Man’s Life is Not a Good We Can Dispose of  

Source: FSSPX News


On February 11, the Feast of Our Lady of Lourdes, on the occasion of the seventeenth World Day of the Sick, Benedict XVI affirmed again the Church’s opposition to abortion and euthanasia in front of thousands of Italian sick gathered in St. Peter’s Basilica.

“Human life is not a disposable good but a precious coffer to be preserved and looked after with every possible attention, from the moment of its origin to its ultimate natural end,” Benedict XVI emphasized in his address at the end of the Mass offered by Cardinal Javier Lozano Barragán, president for the Pontifical Council for Health and Pastoral Care. “This Day invites us to feel with greater intensity the spiritual closeness to the Church’s sick which, as I wrote in the Encyclical Deus caritas est, is the family of God in the world within which no one must go without the necessities of life,” the pope said.

“Life is a mystery that in itself demands responsibility, love, patience and charity, on the part of each and every one. It is especially necessary to surround those who are sick and suffering with care and respect, the pope said. He acknowledged: “This is not always easy,” but specified that Christians “know where to find the courage and patience to face the vicissitudes of earthly existence, and in particular sickness and every kind of suffering. For us Christians, it is in Christ that the answer is found to the enigma of pain and death. By participating in Holy Mass, as you have just done, we are immersed in the mystery of his death and Resurrection. Every Eucharistic celebration is the perennial memorial of the Crucified and Risen Christ, who defeated the power of evil with the omnipotence of his love.”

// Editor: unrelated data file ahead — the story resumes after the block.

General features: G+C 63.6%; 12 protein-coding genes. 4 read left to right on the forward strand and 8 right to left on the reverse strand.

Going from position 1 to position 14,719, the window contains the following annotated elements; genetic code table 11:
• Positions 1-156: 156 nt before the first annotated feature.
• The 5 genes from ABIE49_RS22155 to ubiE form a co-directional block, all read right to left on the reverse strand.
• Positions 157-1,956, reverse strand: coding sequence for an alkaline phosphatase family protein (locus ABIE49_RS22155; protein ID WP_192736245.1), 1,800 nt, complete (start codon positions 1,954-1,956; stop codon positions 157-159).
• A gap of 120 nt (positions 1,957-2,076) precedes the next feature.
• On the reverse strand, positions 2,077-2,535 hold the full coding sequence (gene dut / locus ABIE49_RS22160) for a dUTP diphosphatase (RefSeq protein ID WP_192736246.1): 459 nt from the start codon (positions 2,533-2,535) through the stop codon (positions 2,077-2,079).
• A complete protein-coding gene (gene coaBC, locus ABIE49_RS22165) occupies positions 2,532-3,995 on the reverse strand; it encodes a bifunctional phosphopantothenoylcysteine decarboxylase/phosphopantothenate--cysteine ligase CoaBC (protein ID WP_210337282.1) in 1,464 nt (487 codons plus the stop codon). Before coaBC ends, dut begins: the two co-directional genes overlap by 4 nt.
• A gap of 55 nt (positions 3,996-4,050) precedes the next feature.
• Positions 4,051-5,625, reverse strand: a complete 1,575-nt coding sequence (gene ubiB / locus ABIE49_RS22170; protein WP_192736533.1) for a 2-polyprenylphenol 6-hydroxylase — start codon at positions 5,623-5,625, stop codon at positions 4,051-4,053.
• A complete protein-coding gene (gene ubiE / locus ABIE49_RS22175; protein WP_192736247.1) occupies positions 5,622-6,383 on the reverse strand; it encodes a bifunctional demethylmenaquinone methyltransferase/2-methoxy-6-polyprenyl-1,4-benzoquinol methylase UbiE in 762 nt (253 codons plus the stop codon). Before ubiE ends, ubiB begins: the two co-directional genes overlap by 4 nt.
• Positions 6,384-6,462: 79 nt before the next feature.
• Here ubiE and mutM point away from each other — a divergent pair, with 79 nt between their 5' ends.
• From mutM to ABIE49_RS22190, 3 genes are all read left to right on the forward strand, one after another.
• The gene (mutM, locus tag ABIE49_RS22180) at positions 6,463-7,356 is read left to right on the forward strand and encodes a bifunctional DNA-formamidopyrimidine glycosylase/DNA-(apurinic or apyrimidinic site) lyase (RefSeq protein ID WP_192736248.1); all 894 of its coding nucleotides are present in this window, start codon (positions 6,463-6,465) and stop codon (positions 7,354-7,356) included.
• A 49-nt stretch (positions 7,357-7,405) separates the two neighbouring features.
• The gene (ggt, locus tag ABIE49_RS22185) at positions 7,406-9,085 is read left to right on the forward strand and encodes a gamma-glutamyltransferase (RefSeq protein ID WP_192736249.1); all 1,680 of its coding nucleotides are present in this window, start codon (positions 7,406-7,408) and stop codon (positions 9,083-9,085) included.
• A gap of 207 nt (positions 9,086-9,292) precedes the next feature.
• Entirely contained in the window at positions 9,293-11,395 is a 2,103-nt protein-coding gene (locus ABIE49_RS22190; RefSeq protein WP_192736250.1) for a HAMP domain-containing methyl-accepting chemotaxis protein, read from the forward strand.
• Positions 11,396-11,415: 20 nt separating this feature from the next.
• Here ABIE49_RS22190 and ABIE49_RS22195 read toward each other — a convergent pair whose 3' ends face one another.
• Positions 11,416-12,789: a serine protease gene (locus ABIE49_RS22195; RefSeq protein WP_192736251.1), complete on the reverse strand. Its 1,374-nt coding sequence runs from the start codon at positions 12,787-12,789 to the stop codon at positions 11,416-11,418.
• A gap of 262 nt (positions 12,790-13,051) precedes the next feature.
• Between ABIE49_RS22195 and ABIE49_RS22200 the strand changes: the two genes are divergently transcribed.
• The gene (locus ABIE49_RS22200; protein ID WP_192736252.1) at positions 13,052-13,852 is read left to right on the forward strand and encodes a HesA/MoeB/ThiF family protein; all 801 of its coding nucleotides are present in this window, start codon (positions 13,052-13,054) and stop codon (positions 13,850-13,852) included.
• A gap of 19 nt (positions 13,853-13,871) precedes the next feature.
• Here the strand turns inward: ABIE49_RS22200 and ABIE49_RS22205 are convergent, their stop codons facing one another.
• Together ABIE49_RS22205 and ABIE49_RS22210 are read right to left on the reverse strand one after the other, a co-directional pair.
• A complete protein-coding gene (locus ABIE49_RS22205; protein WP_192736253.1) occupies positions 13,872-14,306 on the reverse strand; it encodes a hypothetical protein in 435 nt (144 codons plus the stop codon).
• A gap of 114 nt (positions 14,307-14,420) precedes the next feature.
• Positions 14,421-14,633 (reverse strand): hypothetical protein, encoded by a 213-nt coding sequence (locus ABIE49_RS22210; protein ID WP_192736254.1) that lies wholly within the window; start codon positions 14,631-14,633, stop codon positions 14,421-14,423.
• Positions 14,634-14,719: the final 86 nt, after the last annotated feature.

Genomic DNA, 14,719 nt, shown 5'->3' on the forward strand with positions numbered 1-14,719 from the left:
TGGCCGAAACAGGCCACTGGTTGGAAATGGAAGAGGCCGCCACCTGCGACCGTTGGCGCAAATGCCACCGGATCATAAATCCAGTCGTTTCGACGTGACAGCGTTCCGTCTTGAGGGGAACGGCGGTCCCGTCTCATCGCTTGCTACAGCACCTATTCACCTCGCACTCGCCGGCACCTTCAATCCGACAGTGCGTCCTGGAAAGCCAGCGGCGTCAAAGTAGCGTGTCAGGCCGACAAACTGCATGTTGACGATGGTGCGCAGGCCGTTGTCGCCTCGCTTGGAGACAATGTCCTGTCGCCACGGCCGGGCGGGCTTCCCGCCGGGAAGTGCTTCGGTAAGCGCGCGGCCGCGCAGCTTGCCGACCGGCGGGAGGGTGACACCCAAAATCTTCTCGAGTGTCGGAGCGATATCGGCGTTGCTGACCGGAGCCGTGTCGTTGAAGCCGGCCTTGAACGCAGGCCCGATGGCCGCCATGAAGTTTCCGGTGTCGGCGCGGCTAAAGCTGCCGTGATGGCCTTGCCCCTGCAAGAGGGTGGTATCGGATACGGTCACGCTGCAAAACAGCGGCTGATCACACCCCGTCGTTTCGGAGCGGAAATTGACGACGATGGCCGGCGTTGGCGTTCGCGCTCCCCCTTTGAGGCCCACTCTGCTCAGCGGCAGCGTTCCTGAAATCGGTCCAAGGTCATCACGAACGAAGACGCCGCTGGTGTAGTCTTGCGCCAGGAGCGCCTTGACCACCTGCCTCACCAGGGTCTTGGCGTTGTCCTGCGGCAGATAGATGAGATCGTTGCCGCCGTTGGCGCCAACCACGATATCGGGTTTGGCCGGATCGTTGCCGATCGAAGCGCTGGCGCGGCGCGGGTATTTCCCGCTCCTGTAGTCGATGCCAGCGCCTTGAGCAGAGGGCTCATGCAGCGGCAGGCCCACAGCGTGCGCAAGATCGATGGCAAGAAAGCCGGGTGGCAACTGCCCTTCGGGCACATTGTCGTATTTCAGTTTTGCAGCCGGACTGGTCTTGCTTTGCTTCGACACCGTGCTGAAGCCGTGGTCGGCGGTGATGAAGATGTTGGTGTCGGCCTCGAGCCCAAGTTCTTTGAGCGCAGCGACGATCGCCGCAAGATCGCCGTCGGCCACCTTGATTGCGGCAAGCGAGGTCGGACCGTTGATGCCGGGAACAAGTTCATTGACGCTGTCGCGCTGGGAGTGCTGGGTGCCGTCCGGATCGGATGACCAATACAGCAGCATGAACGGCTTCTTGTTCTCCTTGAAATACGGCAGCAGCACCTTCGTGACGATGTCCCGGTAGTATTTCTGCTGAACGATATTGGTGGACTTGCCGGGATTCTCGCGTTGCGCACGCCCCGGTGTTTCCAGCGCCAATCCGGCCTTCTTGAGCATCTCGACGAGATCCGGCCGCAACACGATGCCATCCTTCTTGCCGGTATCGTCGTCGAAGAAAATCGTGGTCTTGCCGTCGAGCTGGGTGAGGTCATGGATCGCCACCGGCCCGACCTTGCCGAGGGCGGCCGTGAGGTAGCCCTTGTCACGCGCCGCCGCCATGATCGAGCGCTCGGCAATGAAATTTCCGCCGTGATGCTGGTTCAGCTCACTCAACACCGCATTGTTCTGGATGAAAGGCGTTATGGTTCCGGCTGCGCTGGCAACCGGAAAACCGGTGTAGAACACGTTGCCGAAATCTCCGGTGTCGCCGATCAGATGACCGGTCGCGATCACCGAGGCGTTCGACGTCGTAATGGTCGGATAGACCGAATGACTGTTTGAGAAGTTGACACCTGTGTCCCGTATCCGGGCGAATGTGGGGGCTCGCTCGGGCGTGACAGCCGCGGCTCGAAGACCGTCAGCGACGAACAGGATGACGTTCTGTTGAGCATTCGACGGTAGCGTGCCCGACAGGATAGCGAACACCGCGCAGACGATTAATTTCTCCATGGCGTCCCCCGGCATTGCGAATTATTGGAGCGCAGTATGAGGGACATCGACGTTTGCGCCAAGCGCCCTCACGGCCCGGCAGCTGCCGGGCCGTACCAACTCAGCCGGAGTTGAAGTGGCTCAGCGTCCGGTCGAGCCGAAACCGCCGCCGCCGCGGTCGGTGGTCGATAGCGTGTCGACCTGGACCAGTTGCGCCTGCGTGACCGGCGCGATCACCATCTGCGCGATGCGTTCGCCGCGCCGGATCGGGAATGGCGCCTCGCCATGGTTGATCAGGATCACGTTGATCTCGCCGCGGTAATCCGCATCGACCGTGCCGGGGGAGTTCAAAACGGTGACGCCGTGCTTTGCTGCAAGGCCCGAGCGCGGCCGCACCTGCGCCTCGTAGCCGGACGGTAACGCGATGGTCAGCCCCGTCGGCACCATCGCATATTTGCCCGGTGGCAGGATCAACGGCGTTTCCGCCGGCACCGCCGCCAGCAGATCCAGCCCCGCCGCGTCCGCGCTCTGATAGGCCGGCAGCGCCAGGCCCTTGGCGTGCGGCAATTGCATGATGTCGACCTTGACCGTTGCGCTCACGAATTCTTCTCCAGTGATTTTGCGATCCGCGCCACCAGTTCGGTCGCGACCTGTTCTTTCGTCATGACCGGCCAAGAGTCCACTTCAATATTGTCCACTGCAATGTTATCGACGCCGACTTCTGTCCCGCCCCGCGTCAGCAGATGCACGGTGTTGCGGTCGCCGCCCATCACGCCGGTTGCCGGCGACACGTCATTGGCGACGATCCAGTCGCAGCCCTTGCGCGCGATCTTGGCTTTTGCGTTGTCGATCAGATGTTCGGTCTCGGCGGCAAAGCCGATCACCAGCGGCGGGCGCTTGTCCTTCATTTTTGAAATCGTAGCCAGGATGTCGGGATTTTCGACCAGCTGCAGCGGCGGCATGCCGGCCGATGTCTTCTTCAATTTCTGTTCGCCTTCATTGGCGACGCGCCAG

The pope recalled that: “Children are the weakest and most defenceless of creatures. If we are left speechless before an adult who is suffering, what can we say when illness affects an innocent child?” “The Word of God reveals to us that even these ills are mysteriously ‘embraced’ by the divine plan of salvation; faith helps us to consider human life beautiful and worthy of living to the full, even when it is undermined by evil.”

Benedict XVI also recalled the “vivid memory” he kept from his pilgrimage to the Marian city of Lourdes in September 2008, and assured the sick of his “spiritual closeness.” At the end of his address, holding a candle in his hand, Benedict XVI sang the prayer of the Ave Maria of Lourdes together with the sick of the Opera romana pellegrinaggi (ORP) and of the Unitalsi, two Italian Association organizing pilgrimages. Next, he insisted on greeting personally several sick people. (Sources: apic/imedia/VIS)